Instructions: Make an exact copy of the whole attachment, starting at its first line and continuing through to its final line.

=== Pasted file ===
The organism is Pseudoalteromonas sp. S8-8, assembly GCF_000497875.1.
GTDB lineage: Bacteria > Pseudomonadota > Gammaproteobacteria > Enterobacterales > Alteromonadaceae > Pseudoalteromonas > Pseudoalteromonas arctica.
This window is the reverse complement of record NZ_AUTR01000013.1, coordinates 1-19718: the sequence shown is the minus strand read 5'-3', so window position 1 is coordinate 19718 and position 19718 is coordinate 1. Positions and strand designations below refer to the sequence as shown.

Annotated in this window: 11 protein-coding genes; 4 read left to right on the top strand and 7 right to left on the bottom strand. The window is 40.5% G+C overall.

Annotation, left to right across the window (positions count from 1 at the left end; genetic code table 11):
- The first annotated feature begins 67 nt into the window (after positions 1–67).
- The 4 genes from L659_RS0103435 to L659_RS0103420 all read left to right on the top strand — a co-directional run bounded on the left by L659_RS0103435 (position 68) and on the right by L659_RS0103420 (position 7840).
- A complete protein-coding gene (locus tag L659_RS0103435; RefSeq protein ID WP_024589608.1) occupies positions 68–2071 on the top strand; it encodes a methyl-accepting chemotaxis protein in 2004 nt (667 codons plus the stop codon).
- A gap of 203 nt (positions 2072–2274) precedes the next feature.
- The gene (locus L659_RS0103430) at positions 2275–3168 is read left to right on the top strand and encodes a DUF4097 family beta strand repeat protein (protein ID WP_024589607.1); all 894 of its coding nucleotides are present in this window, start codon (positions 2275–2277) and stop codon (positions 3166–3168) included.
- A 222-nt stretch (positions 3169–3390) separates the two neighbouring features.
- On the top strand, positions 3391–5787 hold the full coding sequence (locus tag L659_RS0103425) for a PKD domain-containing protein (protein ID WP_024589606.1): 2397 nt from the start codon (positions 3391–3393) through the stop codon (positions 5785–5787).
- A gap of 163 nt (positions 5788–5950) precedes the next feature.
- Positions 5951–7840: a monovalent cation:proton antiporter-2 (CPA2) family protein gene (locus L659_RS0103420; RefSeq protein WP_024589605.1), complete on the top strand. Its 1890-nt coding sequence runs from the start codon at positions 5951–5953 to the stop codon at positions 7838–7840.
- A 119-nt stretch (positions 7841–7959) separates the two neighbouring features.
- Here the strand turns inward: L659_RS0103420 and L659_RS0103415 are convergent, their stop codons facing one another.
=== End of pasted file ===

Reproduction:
The organism is Pseudoalteromonas sp. S8-8, assembly GCF_000497875.1.
GTDB lineage: Bacteria > Pseudomonadota > Gammaproteobacteria > Enterobacterales > Alteromonadaceae > Pseudoalteromonas > Pseudoalteromonas arctica.
This window is the reverse complement of record NZ_AUTR01000013.1, coordinates 1-19718: the sequence shown is the minus strand read 5'-3', so window position 1 is coordinate 19718 and position 19718 is coordinate 1. Positions and strand designations below refer to the sequence as shown.

Annotated in this window: 11 protein-coding genes; 4 read left to right on the top strand and 7 right to left on the bottom strand. The window is 40.5% G+C overall.

Annotation, left to right across the window (positions count from 1 at the left end; genetic code table 11):
- The first annotated feature begins 67 nt into the window (after positions 1–67).
- The 4 genes from L659_RS0103435 to L659_RS0103420 all read left to right on the top strand — a co-directional run bounded on the left by L659_RS0103435 (position 68) and on the right by L659_RS0103420 (position 7840).
- A complete protein-coding gene (locus tag L659_RS0103435; RefSeq protein ID WP_024589608.1) occupies positions 68–2071 on the top strand; it encodes a methyl-accepting chemotaxis protein in 2004 nt (667 codons plus the stop codon).
- A gap of 203 nt (positions 2072–2274) precedes the next feature.
- The gene (locus L659_RS0103430) at positions 2275–3168 is read left to right on the top strand and encodes a DUF4097 family beta strand repeat protein (protein ID WP_024589607.1); all 894 of its coding nucleotides are present in this window, start codon (positions 2275–2277) and stop codon (positions 3166–3168) included.
- A 222-nt stretch (positions 3169–3390) separates the two neighbouring features.
- On the top strand, positions 3391–5787 hold the full coding sequence (locus tag L659_RS0103425) for a PKD domain-containing protein (protein ID WP_024589606.1): 2397 nt from the start codon (positions 3391–3393) through the stop codon (positions 5785–5787).
- A gap of 163 nt (positions 5788–5950) precedes the next feature.
- Positions 5951–7840: a monovalent cation:proton antiporter-2 (CPA2) family protein gene (locus L659_RS0103420; RefSeq protein WP_024589605.1), complete on the top strand. Its 1890-nt coding sequence runs from the start codon at positions 5951–5953 to the stop codon at positions 7838–7840.
- A 119-nt stretch (positions 7841–7959) separates the two neighbouring features.
- Here the strand turns inward: L659_RS0103420 and L659_RS0103415 are convergent, their stop codons facing one another.